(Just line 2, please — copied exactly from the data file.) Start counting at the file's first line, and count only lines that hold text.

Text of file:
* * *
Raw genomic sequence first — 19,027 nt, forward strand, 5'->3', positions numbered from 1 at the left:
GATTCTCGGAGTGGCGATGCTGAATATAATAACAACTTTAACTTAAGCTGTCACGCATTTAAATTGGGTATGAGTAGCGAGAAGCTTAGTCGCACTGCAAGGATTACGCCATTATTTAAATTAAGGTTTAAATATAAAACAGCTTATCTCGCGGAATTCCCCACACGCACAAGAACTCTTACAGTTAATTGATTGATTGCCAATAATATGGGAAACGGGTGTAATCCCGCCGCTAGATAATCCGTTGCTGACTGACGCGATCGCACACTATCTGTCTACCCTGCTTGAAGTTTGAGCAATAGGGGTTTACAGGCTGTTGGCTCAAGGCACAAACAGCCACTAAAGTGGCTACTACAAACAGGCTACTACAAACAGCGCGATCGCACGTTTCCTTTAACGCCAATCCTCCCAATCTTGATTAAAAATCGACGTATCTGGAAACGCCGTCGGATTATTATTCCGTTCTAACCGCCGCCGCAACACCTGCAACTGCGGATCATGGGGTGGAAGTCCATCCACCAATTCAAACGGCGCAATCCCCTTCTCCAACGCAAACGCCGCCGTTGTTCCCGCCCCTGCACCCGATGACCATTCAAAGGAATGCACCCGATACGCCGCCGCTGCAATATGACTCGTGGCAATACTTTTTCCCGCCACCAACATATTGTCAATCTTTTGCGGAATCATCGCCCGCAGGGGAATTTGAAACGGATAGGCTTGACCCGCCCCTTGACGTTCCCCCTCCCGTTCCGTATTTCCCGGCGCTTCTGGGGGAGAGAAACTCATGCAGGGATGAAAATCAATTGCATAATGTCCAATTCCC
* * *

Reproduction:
GATTCTCGGAGTGGCGATGCTGAATATAATAACAACTTTAACTTAAGCTGTCACGCATTTAAATTGGGTATGAGTAGCGAGAAGCTTAGTCGCACTGCAAGGATTACGCCATTATTTAAATTAAGGTTTAAATATAAAACAGCTTATCTCGCGGAATTCCCCACACGCACAAGAACTCTTACAGTTAATTGATTGATTGCCAATAATATGGGAAACGGGTGTAATCCCGCCGCTAGATAATCCGTTGCTGACTGACGCGATCGCACACTATCTGTCTACCCTGCTTGAAGTTTGAGCAATAGGGGTTTACAGGCTGTTGGCTCAAGGCACAAACAGCCACTAAAGTGGCTACTACAAACAGGCTACTACAAACAGCGCGATCGCACGTTTCCTTTAACGCCAATCCTCCCAATCTTGATTAAAAATCGACGTATCTGGAAACGCCGTCGGATTATTATTCCGTTCTAACCGCCGCCGCAACACCTGCAACTGCGGATCATGGGGTGGAAGTCCATCCACCAATTCAAACGGCGCAATCCCCTTCTCCAACGCAAACGCCGCCGTTGTTCCCGCCCCTGCACCCGATGACCATTCAAAGGAATGCACCCGATACGCCGCCGCTGCAATATGACTCGTGGCAATACTTTTTCCCGCCACCAACATATTGTCAATCTTTTGCGGAATCATCGCCCGCAGGGGAATTTGAAACGGATAGGCTTGACCCGCCCCTTGACGTTCCCCCTCCCGTTCCGTATTTCCCGGCGCTTCTGGGGGAGAGAAACTCATGCAGGGATGAAAATCAATTGCATAATGTCCAATTCCC